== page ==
>> Champion Athleticwear announced that it has settled its complaint against ChampionLyte Holdings Inc. (BULLETIN BOARD: CPLY) and signed a licensing agreement with the company, allowing it to continue to use the Champion name on its sugar-free entry in the isotonic sports drink category. “Because of Champion’s strong heritage in the sports category, we knew consumers would assume that ChampionLyte was part of our portfolio,” said Bob Hall, president and CEO of Champion Athleticwear, in a company statement. “The Champion brand dates back to 1919, and we are very protective of the quality image that we have built in the Champion brand. In the process of resolving the trademark dispute, we concluded that the quality of ChampionLyte would meet our standards and agreed to license our name.” Terms of the agreement were not disclosed.

>> Everlast Worldwide Inc. (Nasdaq: EVST), manufacturer, marketer and licensor of sporting goods and apparel under the Everlast brand name, will relocate its Bronx, N.Y., sporting goods manufacturing facility and consolidate and integrate those professional and retail product operations into its Moberly, Mo., sporting goods manufacturing facility. As part of the relocation and consolidation, the company will recognize a non-recurring restructuring charge in the fourth quarter of fiscal 2003 against income from operations of approximately $1.7 million. This restructuring charge will consist of costs associated with the discontinuance of certain products, factory labor and related overhead costs resulting from idle capacity in the Bronx, severance, lease exit and other disposal costs. Approximately, $1.1 million of this charge will be non-cash in nature. The Bronx facility is expected to close in December and will affect approximately 100 employees.

>> Moving Comfort parent Russell Corp. (NYSE: RML) has reported fiscal 2003’s third quarter net income of $18.5 million, or $0.56 per diluted share, versus $23.4 million, or $0.72 per diluted share, in the prior year. For more information about this company and its financial reports, as well as to view stock prices updated every 15 minutes, visit the SNEWS Stock Market Updates. Click on:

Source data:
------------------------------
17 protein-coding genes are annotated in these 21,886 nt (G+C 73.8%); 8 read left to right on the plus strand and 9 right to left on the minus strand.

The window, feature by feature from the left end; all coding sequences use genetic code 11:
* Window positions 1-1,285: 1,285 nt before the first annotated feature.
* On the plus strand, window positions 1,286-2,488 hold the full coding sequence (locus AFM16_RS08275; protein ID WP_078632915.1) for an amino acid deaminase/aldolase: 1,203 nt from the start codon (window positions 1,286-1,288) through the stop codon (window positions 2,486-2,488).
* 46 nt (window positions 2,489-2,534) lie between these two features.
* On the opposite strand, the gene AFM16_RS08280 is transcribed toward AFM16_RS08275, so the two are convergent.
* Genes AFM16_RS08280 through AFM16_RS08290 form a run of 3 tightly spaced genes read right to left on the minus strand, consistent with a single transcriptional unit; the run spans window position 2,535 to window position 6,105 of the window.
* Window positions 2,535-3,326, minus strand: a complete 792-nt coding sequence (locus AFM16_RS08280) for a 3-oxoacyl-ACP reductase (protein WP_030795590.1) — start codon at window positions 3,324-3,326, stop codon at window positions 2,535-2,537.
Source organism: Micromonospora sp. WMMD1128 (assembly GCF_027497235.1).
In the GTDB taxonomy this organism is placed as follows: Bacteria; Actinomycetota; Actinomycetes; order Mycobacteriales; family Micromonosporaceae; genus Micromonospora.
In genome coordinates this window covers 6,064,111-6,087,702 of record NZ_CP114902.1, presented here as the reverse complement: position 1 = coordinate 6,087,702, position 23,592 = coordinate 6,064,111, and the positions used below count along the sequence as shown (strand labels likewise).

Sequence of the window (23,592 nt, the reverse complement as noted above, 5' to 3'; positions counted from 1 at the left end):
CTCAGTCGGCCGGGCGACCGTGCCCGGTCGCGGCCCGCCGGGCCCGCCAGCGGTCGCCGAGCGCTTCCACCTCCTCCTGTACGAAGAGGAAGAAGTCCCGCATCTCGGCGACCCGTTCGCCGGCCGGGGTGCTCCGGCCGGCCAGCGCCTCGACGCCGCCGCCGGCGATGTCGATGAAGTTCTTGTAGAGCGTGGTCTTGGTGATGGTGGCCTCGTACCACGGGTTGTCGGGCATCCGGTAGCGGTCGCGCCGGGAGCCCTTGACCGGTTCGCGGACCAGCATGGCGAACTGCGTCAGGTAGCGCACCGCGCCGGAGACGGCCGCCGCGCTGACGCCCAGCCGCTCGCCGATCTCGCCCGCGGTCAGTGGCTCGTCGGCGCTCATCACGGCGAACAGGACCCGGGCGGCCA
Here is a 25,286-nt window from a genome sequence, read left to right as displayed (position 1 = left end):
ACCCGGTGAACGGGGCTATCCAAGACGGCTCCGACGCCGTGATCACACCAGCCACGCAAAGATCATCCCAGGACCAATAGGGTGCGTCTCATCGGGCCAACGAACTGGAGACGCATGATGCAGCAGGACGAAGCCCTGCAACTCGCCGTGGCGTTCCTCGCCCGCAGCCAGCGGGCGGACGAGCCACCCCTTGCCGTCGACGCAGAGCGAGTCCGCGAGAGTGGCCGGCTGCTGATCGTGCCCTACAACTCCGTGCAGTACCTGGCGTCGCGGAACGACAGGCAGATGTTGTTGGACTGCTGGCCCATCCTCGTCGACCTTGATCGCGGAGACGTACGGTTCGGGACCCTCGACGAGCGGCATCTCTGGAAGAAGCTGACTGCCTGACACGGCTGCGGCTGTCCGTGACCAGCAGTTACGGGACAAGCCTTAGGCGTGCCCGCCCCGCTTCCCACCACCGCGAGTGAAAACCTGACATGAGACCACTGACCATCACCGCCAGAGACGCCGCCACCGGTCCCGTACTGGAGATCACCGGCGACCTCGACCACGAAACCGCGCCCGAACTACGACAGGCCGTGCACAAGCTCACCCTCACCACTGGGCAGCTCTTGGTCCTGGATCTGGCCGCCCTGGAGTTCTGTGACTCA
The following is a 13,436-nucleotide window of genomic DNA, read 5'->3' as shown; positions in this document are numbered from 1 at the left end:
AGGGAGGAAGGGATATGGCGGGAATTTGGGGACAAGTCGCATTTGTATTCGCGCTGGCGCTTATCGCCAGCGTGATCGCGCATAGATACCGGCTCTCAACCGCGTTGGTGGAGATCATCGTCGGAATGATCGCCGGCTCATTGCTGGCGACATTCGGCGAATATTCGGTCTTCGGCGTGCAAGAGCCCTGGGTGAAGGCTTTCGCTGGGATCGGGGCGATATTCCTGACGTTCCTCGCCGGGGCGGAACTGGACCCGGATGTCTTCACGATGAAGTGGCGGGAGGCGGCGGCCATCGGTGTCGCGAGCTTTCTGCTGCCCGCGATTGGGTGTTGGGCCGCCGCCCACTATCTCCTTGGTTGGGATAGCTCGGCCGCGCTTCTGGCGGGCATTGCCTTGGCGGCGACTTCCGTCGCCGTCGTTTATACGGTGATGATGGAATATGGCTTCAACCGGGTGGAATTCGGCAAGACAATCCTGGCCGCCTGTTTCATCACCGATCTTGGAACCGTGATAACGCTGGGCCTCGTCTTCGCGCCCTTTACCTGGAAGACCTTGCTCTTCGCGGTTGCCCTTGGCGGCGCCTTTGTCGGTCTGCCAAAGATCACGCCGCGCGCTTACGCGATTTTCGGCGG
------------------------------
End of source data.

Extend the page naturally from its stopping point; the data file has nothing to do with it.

>> UNITED KINGDOM — Cybex UK has announced an alliance with recently formed subsidiary Cytech UK to enable the company to offer a one-stop shop to meet customers’ equipment requirements. Cytech UK was recently formed by Cytech GmbH, developer of the Tomahawk bike and the ICE Education Program, as part of its expansion in Europe. Cytech UK is now responsible for all marketing activity throughout the United Kingdom, as well as coordination of the master trainer Team, the delivery and installation of Tomahawk Indoor Cycles and for the servicing of the bikes.

>> Watches for the blind are one thing, but for a fast-moving, world-class runner? Marla Runyan, middle- and long-distance champion, ran the New York marathon this weekend with a new watch specifically designed for her by Nike. Runyan, who is legally blind, has never been able to see a standard watch while running, causing her to rely on verbal help from others to call out her times both in training and racing. Runyan had been using a standard Nike Triax watch for everyday use, but she needed to hold it extremely close to her face to be able to see it. A team of Nike equipment designers went to work, drafting several ideas for a one-of-a-kind watch to assist Runyan, including watches that gave verbal cues, vibration and more. They settled on a technology that offers an extremely clear, large display with vibrant colors and strong contrast. The technology used in this display is currently utilized in coffee machines and microwave ovens and it is the first time it has been used in a watch.

>> Many parents of obese children don’t recognize their child as obese, the 2003 Childhood Health Survey by Rodale Inc.’s Prevention magazine has found. They “believe that their children’s diet is healthy. For those who do see the problem, the tendency is to blame genetics,” the company said. “Beyond the health ramifications, sadly, these children are socially ostracized — they are teased at school and isolated from their peers. While parents want their kids to confide in them, the reality is that they are confiding in their parents because they have fewer friends to rely on.” The survey was based on a nationally representative sample of 886 parents and 473 children (ages 10-17) conducted spring/summer 2003 by Princeton Survey Research Associates/Braun Research.

>> In other obesity news (seems this is a common topic these days): At a press briefing at the American Academy of Pediatrics (AAP) National Conference & Exhibition on Nov. 3, U.S. Surgeon General Richard Carmona will join Nike and McNeil Nutritionals to highlight Shaping America’s Youth, a new national initiative to coordinate funding sources and ongoing research and interventions that encourage childhood and adolescent physical activity and healthy weight. The initiative will begin by obtaining data through a cross-sector survey that will illuminate current efforts to understand the problem of sedentary lifestyles and excess weight in American children. Through its partnerships nationwide, Shaping America’s Youth will help focus programs and initiatives throughout the country aimed at addressing the problem.